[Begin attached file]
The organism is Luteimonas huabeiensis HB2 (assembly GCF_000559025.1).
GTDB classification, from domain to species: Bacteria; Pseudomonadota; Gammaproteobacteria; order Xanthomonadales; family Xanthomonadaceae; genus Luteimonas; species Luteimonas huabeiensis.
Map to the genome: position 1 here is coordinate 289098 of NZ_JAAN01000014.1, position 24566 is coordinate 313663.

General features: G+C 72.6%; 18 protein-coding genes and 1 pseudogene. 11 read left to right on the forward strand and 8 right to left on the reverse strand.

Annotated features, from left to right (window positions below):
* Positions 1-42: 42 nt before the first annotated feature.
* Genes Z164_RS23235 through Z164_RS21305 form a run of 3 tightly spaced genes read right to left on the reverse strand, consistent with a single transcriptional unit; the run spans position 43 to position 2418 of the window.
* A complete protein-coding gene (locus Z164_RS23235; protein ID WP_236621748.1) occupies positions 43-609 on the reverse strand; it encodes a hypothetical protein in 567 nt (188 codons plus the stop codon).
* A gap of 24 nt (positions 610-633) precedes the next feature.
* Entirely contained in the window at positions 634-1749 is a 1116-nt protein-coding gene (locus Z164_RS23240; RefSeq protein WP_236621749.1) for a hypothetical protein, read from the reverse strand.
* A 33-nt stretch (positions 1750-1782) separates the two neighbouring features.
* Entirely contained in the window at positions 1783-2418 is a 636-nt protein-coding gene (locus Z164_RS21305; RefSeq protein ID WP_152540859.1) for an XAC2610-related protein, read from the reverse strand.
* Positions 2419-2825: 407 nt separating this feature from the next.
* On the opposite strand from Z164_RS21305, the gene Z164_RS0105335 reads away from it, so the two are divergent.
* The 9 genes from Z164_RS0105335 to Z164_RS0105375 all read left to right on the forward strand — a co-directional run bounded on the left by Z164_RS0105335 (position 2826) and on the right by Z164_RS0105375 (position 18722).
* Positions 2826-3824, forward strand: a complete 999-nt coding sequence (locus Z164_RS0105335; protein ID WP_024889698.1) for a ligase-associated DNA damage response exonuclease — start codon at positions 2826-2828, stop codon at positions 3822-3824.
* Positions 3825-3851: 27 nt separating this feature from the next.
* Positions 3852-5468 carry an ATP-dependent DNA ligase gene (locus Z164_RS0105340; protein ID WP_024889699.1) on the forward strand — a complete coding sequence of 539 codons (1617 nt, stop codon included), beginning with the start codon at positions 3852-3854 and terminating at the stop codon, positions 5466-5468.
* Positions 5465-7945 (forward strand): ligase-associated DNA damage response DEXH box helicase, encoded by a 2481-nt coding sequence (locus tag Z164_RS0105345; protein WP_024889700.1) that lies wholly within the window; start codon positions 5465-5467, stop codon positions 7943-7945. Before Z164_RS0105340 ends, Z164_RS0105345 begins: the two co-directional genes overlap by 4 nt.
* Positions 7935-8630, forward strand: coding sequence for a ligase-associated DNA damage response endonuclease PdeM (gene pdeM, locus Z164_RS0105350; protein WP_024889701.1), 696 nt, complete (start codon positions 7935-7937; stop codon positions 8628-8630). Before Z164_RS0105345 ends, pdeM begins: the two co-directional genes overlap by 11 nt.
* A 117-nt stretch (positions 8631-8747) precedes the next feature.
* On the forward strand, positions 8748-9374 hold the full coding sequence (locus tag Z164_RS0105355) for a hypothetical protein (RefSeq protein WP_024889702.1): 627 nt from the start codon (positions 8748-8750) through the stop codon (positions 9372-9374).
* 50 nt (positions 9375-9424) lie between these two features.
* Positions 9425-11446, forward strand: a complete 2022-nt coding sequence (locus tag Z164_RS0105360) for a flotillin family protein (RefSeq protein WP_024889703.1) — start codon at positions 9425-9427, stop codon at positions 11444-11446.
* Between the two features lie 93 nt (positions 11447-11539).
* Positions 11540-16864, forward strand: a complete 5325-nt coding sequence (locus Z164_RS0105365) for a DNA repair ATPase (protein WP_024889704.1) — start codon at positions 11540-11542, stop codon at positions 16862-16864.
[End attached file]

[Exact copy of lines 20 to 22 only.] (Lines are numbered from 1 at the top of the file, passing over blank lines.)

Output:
* Positions 7935-8630, forward strand: coding sequence for a ligase-associated DNA damage response endonuclease PdeM (gene pdeM, locus Z164_RS0105350; protein WP_024889701.1), 696 nt, complete (start codon positions 7935-7937; stop codon positions 8628-8630). Before Z164_RS0105345 ends, pdeM begins: the two co-directional genes overlap by 11 nt.
* A 117-nt stretch (positions 8631-8747) precedes the next feature.
* On the forward strand, positions 8748-9374 hold the full coding sequence (locus tag Z164_RS0105355) for a hypothetical protein (RefSeq protein WP_024889702.1): 627 nt from the start codon (positions 8748-8750) through the stop codon (positions 9372-9374).